34 thoughts on “Was It For This?

      1. eoin

        Takes 10x more facial muscles to frown as to laugh. Today is face day! [tomorrow, we’re back on legs
        ;-)]

    1. Papi

      It costs 9.99 every time you log on and brings you to the site next to where you want to be.

  1. some old quare

    They are both wrong- part of Ireland IS still in the UK.

    The Ireland = ROI silliness only came about because the unionists insisted on NI being separate as part of the Good Friday Agreement but geography cannot be denied- Island of Ireland = Ireland.

    This is why GAA has teams from 32 counties after all.

    1. ReproBertie

      Bunreacht na hÉireann, Airteagal 4:
      Éire is ainm don Stát nó, sa Sacs-Bhéarla, Ireland.

    2. Rob_G

      The name of the country (in English) is ‘Ireland’.

      So ‘Ireland is still part of the United Kingdom’ is categorically incorrect.

      Though in fairness to the rep, presumably he/she lives in India, and probably is not that familiar with all 30-odd European countries, which are on the on the other side of the world, after all.

      1. some old quare

        The name of the country is The Republic of Ireland which is a subset of the island of Ireland.

        Now where did I put that penny whistle?

        1. Rob_G

          I understand that you are from the north, and may not have had the benefit of an Irish-language education to read Repro’s comment above

          “ARTICLE 4

          The name of the State is Éire, or, in the English language, Ireland.”

          1. some old quare

            So Name = Ireland and Description = Republic of Ireland and still, people from NI who carry Irish Passports are equal citizens.

            My passport also says ÉIRE/Ireland btw, which was legally obtained in NI in the local post office.

          2. Rob_G

            All the more surprising then how insistent you were that you were correct when saying the incorrect name…

        2. Spaghetti Hoop

          Er, no.The name, as per the UN official listing is ‘Ireland’ and further divided by our constitution as ‘North’ and ‘South’.
          The Republic of Ireland is a soccer team.

          I see civic education in schools is still seen as a’doss’ subject.

          1. Slightly Bemused

            When I was in school most of our civics class consisted of the teacher trying to explain table manners. All I really remember is his explanation that you can use your hands if food has a bone in it, and how to politely transfer something unpalatable from your mouth to your plate.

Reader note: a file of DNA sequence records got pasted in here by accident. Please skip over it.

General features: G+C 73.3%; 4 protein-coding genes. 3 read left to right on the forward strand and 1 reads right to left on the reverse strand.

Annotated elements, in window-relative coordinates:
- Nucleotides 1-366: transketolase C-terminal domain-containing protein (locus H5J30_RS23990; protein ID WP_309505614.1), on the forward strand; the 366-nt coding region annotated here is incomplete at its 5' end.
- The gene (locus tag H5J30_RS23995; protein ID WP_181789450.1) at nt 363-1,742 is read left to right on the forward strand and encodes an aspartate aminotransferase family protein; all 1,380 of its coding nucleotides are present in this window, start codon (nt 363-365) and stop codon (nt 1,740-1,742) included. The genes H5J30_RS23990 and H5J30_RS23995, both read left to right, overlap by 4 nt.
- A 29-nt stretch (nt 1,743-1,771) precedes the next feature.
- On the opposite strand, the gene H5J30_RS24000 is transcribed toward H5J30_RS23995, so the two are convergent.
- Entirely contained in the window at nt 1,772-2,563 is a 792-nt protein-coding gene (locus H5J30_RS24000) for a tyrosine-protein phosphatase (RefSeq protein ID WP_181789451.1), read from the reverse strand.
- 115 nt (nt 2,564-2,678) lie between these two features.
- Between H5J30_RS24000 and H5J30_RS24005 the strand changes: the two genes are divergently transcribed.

Nothing about rule of law, our type of democracy, or what it meant to be a citizen. Narry a mention of the Constitution.

        3. pedeyw

          Now if we can just get everyone to admit the tricolour is green, white and orange and not green, white and gold.

        4. Termagant

          But the island of Ireland isn’t part of the United Kingdom either. Northern Ireland is, but that’s only a quarter of the island. Ireland the island isn’t a part of any political grouping, it’s just a bit of land with water all around.

      2. Batty Brennan

        Well matched by the number of Irish people (including an embarrassingly large number of those in public life) who refer to “Africa” as a country.

  2. Gabby

    Google is certainly not the unerrant Sacred Scripture. And King Billy is not alluded to in the Book of the Apocalypse.

    1. The Old Boy

      I’m not so sure; noted attributes of King Billy include:
      -Rode a white horse
      -Crown given unto him
      -Went forth conquering.

  3. Slightly Bemused

    I once was crossing a border into Uganda. The immigration official did not want to accept my Irish passport, saying we were part of the United Kingdom. After a few moments of trying to explain, I said ‘fine, in that case I don’t need a stamp. Ireland is as much a part of the United Kingdom as Uganda is, so we are all part of the same country.”
    The look of outrage on his face was priceless, at which point I explained that Ireland had been independent of the UK since before Uganda was, so if he insisted we were still part of it, he must accept that Uganda was also. His colleague, listening in, laughed at that, and said something in Swahili. After a grunt, I got my passport stamped and handed back.

    Oh, the joys of international travel.

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